Norweigan killer threatens hunger strike for sofa, gym
Convicted mass killer Anders Behring Breivik, the extremist who methodically hunted down and shot dozens of young people at a summer camp in Norway, has threatened to mount a hunger strike if his prison conditions don't improve, including better video games.
Breivik, 35, sent a letter to media outlets saying he would starve himself to death if his demands weren't met. Among them is access to a sofa and a bigger gym.
Agence France-Presse said that, in a letter it received last week, Breivik described the present conditions of his confinement as “torture.” He enclosed a list of 12 demands he sent to prison authorities in November. including easier communication with the outside world and a PlayStation 3 to replace the current PlayStation 2, because it offers more suitable games.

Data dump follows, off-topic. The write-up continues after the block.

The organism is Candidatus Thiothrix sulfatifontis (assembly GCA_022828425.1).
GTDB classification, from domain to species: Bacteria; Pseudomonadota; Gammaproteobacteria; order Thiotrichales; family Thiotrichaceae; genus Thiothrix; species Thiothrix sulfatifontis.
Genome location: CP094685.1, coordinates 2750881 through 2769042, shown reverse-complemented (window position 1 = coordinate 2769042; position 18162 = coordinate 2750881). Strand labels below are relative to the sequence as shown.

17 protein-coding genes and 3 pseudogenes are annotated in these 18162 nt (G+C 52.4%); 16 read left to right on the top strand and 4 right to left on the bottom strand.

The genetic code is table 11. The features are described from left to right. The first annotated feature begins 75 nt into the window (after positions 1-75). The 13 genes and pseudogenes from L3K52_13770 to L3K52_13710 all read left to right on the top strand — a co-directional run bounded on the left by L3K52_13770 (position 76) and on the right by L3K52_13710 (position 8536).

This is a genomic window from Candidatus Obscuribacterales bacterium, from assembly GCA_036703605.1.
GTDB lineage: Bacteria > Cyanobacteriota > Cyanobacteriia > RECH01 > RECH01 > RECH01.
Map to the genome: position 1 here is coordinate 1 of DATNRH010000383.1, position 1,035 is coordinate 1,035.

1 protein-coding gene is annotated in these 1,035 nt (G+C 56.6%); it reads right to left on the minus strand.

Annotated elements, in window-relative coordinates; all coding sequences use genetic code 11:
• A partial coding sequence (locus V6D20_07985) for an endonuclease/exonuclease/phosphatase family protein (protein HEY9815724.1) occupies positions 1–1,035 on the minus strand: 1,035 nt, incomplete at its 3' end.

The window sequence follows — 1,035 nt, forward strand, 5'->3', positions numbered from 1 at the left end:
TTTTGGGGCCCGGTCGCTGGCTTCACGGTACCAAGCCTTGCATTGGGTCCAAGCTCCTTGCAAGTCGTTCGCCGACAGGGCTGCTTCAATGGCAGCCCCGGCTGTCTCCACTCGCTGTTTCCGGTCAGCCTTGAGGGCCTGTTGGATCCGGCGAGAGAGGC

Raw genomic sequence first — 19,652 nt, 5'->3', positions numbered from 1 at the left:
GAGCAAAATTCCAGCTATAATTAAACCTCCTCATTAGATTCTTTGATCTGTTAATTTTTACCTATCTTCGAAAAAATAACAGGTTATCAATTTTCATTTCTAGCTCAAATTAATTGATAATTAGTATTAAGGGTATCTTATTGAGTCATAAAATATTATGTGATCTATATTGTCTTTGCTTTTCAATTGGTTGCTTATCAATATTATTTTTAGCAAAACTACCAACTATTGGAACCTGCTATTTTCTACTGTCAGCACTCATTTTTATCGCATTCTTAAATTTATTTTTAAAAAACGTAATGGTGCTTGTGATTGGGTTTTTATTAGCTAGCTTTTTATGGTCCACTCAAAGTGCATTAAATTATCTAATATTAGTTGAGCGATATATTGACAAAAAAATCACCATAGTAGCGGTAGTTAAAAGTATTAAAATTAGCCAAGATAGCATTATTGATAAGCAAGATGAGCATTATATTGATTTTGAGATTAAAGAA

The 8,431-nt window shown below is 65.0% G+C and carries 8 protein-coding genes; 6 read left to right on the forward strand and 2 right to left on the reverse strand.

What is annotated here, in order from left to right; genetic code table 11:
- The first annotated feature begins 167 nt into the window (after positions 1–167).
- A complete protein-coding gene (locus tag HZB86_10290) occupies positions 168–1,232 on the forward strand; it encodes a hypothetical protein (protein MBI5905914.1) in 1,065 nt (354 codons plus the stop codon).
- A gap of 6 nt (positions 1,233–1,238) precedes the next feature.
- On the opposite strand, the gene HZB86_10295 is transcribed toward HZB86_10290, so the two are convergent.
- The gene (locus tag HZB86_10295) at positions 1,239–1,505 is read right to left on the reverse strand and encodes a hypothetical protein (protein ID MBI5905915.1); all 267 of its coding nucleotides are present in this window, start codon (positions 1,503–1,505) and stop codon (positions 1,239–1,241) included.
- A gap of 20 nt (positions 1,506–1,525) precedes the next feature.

“Other inmates have access to adult games while I only have the right to play less interesting kids' games. One example is ‘Rayman Revolution,' a game aimed at 3-year-olds,” Breivik complained to prison officials.
“You've put me in hell ... and I won't manage to survive that long,” he added. “You are killing me.”
Breivik is serving a renewable 21-year sentence for the deaths of 77 people in a bombing and shooting rampage in July 2011 in Oslo and on the nearby island of Utoya. Many of his victims were teenagers attending a summer camp sponsored by a left-leaning political party that Breivik blames for destroying Norway through its more liberal views on immigration, particularly by Muslims.
In his letter to media outlets, he did not say exactly when he would begin refusing food to get what he wants. But he warned prison authorities that, if he carries out his hunger strike to the bitter end, dire repercussions will follow.
“If I die, all of Europe's right-wing extremists will know exactly who it was that tortured me to death. ... That could have consequences for certain individuals in the short term but also when Norway is once again ruled by a fascist regime in 13 to 40 years from now,” he wrote to prison officials.